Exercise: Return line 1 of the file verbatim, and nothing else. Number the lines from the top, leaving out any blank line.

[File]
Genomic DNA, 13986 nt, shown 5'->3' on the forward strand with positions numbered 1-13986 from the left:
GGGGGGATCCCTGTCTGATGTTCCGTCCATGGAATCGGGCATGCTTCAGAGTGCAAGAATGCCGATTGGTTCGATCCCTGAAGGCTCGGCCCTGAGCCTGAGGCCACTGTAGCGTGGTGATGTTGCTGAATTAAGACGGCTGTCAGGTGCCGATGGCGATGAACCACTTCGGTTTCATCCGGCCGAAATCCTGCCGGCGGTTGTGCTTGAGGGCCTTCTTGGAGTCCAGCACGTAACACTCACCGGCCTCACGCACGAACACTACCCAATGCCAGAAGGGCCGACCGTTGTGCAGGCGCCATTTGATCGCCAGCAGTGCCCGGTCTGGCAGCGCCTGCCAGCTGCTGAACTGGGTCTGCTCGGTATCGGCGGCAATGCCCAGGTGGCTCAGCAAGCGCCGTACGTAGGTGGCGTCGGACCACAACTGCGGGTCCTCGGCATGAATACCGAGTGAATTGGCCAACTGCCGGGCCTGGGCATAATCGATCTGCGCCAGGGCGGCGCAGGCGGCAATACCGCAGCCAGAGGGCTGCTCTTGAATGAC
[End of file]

Genomic DNA, 13986 nt, shown 5'->3' on the forward strand with positions numbered 1-13986 from the left: